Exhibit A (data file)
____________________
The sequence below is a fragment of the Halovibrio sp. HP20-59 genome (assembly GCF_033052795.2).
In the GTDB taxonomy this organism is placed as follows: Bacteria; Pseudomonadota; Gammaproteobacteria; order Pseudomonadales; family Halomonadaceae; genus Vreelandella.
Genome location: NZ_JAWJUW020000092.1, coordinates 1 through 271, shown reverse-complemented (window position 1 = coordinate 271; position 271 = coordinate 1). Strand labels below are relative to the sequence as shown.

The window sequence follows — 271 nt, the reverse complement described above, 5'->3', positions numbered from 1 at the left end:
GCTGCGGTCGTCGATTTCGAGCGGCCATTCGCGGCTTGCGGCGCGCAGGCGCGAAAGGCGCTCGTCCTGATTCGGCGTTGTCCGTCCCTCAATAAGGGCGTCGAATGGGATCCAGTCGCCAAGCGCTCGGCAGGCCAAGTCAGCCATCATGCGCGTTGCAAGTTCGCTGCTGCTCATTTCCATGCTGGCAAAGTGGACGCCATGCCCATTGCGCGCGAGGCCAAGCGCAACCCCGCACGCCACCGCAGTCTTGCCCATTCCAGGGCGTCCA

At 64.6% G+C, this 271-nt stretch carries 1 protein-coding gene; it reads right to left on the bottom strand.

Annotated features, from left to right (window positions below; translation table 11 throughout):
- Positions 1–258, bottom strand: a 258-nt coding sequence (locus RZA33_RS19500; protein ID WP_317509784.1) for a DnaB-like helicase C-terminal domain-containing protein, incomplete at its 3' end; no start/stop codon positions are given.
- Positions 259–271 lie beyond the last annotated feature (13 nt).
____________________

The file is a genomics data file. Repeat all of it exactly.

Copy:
The sequence below is a fragment of the Halovibrio sp. HP20-59 genome (assembly GCF_033052795.2).
In the GTDB taxonomy this organism is placed as follows: Bacteria; Pseudomonadota; Gammaproteobacteria; order Pseudomonadales; family Halomonadaceae; genus Vreelandella.
Genome location: NZ_JAWJUW020000092.1, coordinates 1 through 271, shown reverse-complemented (window position 1 = coordinate 271; position 271 = coordinate 1). Strand labels below are relative to the sequence as shown.

The window sequence follows — 271 nt, the reverse complement described above, 5'->3', positions numbered from 1 at the left end:
GCTGCGGTCGTCGATTTCGAGCGGCCATTCGCGGCTTGCGGCGCGCAGGCGCGAAAGGCGCTCGTCCTGATTCGGCGTTGTCCGTCCCTCAATAAGGGCGTCGAATGGGATCCAGTCGCCAAGCGCTCGGCAGGCCAAGTCAGCCATCATGCGCGTTGCAAGTTCGCTGCTGCTCATTTCCATGCTGGCAAAGTGGACGCCATGCCCATTGCGCGCGAGGCCAAGCGCAACCCCGCACGCCACCGCAGTCTTGCCCATTCCAGGGCGTCCA

At 64.6% G+C, this 271-nt stretch carries 1 protein-coding gene; it reads right to left on the bottom strand.

Annotated features, from left to right (window positions below; translation table 11 throughout):
- Positions 1–258, bottom strand: a 258-nt coding sequence (locus RZA33_RS19500; protein ID WP_317509784.1) for a DnaB-like helicase C-terminal domain-containing protein, incomplete at its 3' end; no start/stop codon positions are given.
- Positions 259–271 lie beyond the last annotated feature (13 nt).